Ohhhh, I always love it when I get a new review from the Novel Strumpet! Sexy women who read! It’s like a Van Halen video… Hot For Teacher Baby! And when I look for a good book to snuggle up with, after of course I raid my DVD collection, gaze over my autographed posters; get a snack, etc… I always look for the Novel Strumpet to guide through the maze of books at my disposal…
Today, the Strumpet is reviewing The Night Circus by Erin Morgenstern… Sounds carnival-like and rocking… MMMMMM sexy carnivals….
Yep, the Coke Zero has kicked in again! But check out The Novel Strumpet’s proper review after the jump!
The Night Circus by Erin Morgenstern:
Imagine this: You are a child, you’re mentor comes to you and says you are going to play a game. They can’t tell you what it’s about, who the other player is, what the rules are, where it will be played, how it will end. but that you will be playing and there is no way out of it once it has started. What you do know is that you are bound to it the moment a ring is placed around your finger and imbeds itself into your very core. Your opponent will be as skilled as you, and that neither of you can interfere with what the other has put into motion. Then you are given a venue of endless possibilities, a traveling circus with tents and performers that you can use. How far do you think the game would go? For Marco and Celia, there will come a moment where the game becomes something much more and all too dangerously real.
Wow…that looks good, maybe I should start doing PR or adverts…cue spooky music
Magic is not a new concept for novels, but there are so many different forms and ways of using it and that is what makes this novel so fascinating. Morgenstern has created a tale that is contemporary and old at the same time. She has given us characters that we are drawn to and repelled by simultaneously. She has ingeniously made the reader a part of the game being played out, even if we are only a spectator. There’s just so much that makes up this novel I can’t even tell you where to begin because then I think of something else to tell you, and so on.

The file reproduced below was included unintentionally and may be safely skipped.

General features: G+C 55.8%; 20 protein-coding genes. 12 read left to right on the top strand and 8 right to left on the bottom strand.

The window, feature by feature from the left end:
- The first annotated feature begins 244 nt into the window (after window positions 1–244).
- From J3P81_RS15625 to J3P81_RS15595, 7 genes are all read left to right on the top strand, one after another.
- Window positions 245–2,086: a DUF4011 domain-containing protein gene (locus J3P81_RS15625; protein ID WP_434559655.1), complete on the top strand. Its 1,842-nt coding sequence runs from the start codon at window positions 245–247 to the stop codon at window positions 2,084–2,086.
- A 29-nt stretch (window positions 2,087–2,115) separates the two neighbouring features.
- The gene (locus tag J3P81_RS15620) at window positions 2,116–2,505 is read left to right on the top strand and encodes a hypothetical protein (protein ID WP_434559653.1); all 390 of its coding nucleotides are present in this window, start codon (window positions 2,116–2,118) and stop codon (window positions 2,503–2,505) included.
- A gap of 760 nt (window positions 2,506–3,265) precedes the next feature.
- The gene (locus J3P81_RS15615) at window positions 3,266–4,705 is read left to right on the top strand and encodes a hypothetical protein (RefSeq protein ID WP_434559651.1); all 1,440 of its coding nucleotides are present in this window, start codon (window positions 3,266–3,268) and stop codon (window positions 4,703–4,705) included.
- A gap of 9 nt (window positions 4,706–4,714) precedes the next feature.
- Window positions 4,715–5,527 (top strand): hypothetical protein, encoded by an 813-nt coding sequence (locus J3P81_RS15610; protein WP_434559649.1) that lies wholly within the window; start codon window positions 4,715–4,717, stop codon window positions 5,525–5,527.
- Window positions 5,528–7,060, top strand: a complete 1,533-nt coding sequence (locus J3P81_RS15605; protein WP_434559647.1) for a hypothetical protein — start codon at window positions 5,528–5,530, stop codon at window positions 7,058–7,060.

I can say that this is one of those rare novels where the love story almost…almost…gets in the way. And we all know what a hopeless romantic I am, so for me to say that. As a reader you know who the opponents are, and it would almost have been more satisfying to me if they had discovered each other and then formed a great friendship vs. great romance. Like the X-Files before Mulder and Scully got together…ah the good old days…BUT in Marco’s defense, if a man was able to build me an illusion where I was floating on a ship made of books across an endless ink sea…well, let’s just say he wouldn’t have to try very hard after that.
This is also one of those novels that you don’t want to end and not because you’re so invested in the story (which you are) but because the world Morgenstern weaves is so utterly fascinating it keeps spinning and shaping long after you read the last words. It’s an insidious gem of a book that wraps you into its web so slowly that you don’t know you’re trapped inside until it’s too late to crawl out. Not that you want to. It’s also one of those rare novels that, I almost need to see on a movie screen because there is so much imagery and so much depends on sight that having a film might only help you to appreciate the novel more. I have a pretty active imagination and I was having trouble soaking in all the details, but in a good way. However, a movie would have to be done right which is a very delicate balance for such a book. And Summit already has film rights, so…ahem…um, yeah…might I suggest a mini-series? I just don’t see how this will all fit into one film unless you split the book in to, like, 4 movies. No, I’m serious.
I would highly recommend this book. I wished I dreamed so I could dream the images in this book. I want so badly to tell you everything, but then I don’t want you to know anything….aaaaaaahhhhhhhh….so here are my suggestions:
1) Get some paper to jot things down because this novel jumps time quite often and you will need a flowchart to keep up.
2) Make sure you are completely free from distraction because, while it’s pretty obvious where things are going, the pictures painted with words are so delicate you don’t want to lose the balance. Bad things happen in the circus when the balance is lost.
3) Take a break every two or three chapters for an hour or more. I literally plowed through the last 150 pages and then was up most of the night because my brain was trying to digest all the complexities of the imagery and story…it was on overload.
4) If you see Le Cirque des Reves call/write me because I have my black, white and red on and am ready to attend.
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